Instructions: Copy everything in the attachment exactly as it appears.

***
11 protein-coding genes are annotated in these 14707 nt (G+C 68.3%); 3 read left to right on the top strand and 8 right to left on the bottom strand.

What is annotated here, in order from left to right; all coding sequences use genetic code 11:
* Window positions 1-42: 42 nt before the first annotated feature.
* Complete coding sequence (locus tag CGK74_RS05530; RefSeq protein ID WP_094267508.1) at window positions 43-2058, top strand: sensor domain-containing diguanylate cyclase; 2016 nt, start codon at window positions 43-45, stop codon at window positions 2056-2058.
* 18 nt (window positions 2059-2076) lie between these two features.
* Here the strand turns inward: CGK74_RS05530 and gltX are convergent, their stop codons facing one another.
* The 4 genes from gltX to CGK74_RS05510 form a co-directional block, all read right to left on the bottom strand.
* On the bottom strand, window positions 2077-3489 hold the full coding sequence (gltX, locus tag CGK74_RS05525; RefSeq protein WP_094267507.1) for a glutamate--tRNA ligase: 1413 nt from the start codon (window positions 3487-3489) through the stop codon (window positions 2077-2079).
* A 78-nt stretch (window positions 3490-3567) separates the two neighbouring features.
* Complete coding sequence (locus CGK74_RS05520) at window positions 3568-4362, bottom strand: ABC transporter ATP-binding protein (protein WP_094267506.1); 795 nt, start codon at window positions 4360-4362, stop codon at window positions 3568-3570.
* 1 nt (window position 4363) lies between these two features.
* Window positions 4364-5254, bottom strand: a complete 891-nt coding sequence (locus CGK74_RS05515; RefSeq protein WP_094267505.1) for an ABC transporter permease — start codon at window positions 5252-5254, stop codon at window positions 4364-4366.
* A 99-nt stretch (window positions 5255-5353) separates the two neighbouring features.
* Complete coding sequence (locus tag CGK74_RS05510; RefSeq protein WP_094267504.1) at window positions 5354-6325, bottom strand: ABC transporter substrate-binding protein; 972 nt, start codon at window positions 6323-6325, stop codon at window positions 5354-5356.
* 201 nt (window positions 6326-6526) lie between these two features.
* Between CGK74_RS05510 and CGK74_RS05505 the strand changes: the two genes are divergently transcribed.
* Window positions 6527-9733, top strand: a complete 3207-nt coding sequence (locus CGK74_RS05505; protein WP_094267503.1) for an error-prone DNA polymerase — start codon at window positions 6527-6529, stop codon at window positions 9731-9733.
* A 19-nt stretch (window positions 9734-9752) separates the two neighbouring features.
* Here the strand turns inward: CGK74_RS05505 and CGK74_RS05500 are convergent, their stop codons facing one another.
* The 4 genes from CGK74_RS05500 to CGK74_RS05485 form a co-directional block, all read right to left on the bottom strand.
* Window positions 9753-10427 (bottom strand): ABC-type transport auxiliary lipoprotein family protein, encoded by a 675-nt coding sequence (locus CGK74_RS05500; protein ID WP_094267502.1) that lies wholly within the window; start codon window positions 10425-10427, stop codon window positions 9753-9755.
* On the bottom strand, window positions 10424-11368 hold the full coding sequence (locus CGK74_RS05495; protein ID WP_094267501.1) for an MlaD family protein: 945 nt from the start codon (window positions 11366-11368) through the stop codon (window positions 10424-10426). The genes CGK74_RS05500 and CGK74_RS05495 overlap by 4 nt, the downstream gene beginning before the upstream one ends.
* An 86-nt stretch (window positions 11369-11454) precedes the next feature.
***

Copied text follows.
11 protein-coding genes are annotated in these 14707 nt (G+C 68.3%); 3 read left to right on the top strand and 8 right to left on the bottom strand.

What is annotated here, in order from left to right; all coding sequences use genetic code 11:
* Window positions 1-42: 42 nt before the first annotated feature.
* Complete coding sequence (locus tag CGK74_RS05530; RefSeq protein ID WP_094267508.1) at window positions 43-2058, top strand: sensor domain-containing diguanylate cyclase; 2016 nt, start codon at window positions 43-45, stop codon at window positions 2056-2058.
* 18 nt (window positions 2059-2076) lie between these two features.
* Here the strand turns inward: CGK74_RS05530 and gltX are convergent, their stop codons facing one another.
* The 4 genes from gltX to CGK74_RS05510 form a co-directional block, all read right to left on the bottom strand.
* On the bottom strand, window positions 2077-3489 hold the full coding sequence (gltX, locus tag CGK74_RS05525; RefSeq protein WP_094267507.1) for a glutamate--tRNA ligase: 1413 nt from the start codon (window positions 3487-3489) through the stop codon (window positions 2077-2079).
* A 78-nt stretch (window positions 3490-3567) separates the two neighbouring features.
* Complete coding sequence (locus CGK74_RS05520) at window positions 3568-4362, bottom strand: ABC transporter ATP-binding protein (protein WP_094267506.1); 795 nt, start codon at window positions 4360-4362, stop codon at window positions 3568-3570.
* 1 nt (window position 4363) lies between these two features.
* Window positions 4364-5254, bottom strand: a complete 891-nt coding sequence (locus CGK74_RS05515; RefSeq protein WP_094267505.1) for an ABC transporter permease — start codon at window positions 5252-5254, stop codon at window positions 4364-4366.
* A 99-nt stretch (window positions 5255-5353) separates the two neighbouring features.
* Complete coding sequence (locus tag CGK74_RS05510; RefSeq protein WP_094267504.1) at window positions 5354-6325, bottom strand: ABC transporter substrate-binding protein; 972 nt, start codon at window positions 6323-6325, stop codon at window positions 5354-5356.
* 201 nt (window positions 6326-6526) lie between these two features.
* Between CGK74_RS05510 and CGK74_RS05505 the strand changes: the two genes are divergently transcribed.
* Window positions 6527-9733, top strand: a complete 3207-nt coding sequence (locus CGK74_RS05505; protein WP_094267503.1) for an error-prone DNA polymerase — start codon at window positions 6527-6529, stop codon at window positions 9731-9733.
* A 19-nt stretch (window positions 9734-9752) separates the two neighbouring features.
* Here the strand turns inward: CGK74_RS05505 and CGK74_RS05500 are convergent, their stop codons facing one another.
* The 4 genes from CGK74_RS05500 to CGK74_RS05485 form a co-directional block, all read right to left on the bottom strand.
* Window positions 9753-10427 (bottom strand): ABC-type transport auxiliary lipoprotein family protein, encoded by a 675-nt coding sequence (locus CGK74_RS05500; protein ID WP_094267502.1) that lies wholly within the window; start codon window positions 10425-10427, stop codon window positions 9753-9755.
* On the bottom strand, window positions 10424-11368 hold the full coding sequence (locus CGK74_RS05495; protein ID WP_094267501.1) for an MlaD family protein: 945 nt from the start codon (window positions 11366-11368) through the stop codon (window positions 10424-10426). The genes CGK74_RS05500 and CGK74_RS05495 overlap by 4 nt, the downstream gene beginning before the upstream one ends.
* An 86-nt stretch (window positions 11369-11454) precedes the next feature.